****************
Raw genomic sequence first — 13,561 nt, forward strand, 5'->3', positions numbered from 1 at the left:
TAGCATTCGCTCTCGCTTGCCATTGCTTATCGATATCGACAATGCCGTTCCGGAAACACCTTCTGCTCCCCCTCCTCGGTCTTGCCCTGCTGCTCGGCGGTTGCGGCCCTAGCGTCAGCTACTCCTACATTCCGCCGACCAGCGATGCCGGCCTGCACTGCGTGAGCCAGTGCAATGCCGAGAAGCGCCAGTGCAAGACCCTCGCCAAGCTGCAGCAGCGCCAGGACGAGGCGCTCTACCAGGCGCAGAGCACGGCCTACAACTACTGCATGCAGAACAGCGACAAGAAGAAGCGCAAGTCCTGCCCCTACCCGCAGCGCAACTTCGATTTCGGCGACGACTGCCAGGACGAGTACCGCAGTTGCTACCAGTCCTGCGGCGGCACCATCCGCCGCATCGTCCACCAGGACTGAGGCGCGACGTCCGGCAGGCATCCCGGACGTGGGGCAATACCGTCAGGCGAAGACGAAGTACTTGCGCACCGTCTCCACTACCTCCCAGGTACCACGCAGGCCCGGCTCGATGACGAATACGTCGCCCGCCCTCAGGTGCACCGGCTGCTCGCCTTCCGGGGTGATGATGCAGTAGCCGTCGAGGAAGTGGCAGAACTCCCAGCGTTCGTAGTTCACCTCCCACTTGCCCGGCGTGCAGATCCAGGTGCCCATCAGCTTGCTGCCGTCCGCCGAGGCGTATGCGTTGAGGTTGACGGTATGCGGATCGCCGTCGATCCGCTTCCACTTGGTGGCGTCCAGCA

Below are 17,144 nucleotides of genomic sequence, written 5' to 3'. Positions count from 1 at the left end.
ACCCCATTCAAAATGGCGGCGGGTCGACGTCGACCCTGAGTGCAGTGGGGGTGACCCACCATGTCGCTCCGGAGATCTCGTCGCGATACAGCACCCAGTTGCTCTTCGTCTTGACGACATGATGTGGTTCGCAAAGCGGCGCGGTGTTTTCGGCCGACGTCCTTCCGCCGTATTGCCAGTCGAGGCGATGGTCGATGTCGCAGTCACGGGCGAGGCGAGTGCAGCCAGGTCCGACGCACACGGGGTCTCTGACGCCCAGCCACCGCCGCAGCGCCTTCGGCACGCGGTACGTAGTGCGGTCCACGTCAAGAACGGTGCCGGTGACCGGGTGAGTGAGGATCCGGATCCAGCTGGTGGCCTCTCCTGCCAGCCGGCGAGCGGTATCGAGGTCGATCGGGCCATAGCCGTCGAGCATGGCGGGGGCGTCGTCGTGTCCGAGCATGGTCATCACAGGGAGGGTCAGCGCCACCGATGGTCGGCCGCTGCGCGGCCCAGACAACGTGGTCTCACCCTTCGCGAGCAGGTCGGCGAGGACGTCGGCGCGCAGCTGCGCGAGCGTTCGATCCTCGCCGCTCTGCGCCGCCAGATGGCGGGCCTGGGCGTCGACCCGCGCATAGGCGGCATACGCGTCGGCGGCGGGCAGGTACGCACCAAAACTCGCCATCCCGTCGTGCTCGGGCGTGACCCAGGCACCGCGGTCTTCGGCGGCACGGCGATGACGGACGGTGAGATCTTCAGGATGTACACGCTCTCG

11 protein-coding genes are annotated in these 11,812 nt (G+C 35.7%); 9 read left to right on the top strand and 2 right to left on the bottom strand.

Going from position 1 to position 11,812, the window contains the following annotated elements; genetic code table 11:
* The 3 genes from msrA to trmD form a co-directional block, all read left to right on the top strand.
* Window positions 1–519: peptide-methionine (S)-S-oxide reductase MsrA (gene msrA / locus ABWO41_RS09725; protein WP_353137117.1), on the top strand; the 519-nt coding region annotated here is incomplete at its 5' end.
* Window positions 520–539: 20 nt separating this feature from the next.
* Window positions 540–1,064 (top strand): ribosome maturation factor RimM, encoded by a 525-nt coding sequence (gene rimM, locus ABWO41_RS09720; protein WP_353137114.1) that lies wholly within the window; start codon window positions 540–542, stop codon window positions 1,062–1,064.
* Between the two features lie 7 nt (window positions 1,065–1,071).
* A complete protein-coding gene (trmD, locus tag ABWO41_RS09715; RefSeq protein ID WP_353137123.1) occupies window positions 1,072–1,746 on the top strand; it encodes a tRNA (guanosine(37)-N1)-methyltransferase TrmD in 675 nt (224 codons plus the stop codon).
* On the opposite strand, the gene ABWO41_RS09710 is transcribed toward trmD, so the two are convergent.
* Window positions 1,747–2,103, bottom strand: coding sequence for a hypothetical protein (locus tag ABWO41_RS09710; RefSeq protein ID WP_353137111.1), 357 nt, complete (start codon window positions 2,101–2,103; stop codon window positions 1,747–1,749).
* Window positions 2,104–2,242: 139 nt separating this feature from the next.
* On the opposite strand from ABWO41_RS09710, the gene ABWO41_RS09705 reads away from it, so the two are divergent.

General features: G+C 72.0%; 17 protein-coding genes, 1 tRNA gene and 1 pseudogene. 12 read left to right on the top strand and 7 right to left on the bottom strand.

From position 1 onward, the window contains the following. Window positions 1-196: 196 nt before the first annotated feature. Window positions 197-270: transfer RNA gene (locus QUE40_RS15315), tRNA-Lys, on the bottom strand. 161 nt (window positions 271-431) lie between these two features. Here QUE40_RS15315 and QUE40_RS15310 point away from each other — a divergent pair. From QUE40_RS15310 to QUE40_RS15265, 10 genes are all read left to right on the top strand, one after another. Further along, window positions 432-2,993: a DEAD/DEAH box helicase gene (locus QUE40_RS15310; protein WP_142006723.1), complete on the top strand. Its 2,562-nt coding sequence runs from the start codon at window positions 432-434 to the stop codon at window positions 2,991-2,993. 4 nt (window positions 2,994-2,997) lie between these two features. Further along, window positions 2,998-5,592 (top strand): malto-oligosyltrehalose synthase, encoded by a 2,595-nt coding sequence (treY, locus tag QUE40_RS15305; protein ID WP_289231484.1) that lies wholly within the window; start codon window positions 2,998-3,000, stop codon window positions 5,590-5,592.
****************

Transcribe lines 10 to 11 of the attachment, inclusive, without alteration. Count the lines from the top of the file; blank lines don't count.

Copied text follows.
* Window positions 540–1,064 (top strand): ribosome maturation factor RimM, encoded by a 525-nt coding sequence (gene rimM, locus ABWO41_RS09720; protein WP_353137114.1) that lies wholly within the window; start codon window positions 540–542, stop codon window positions 1,062–1,064.
* Between the two features lie 7 nt (window positions 1,065–1,071).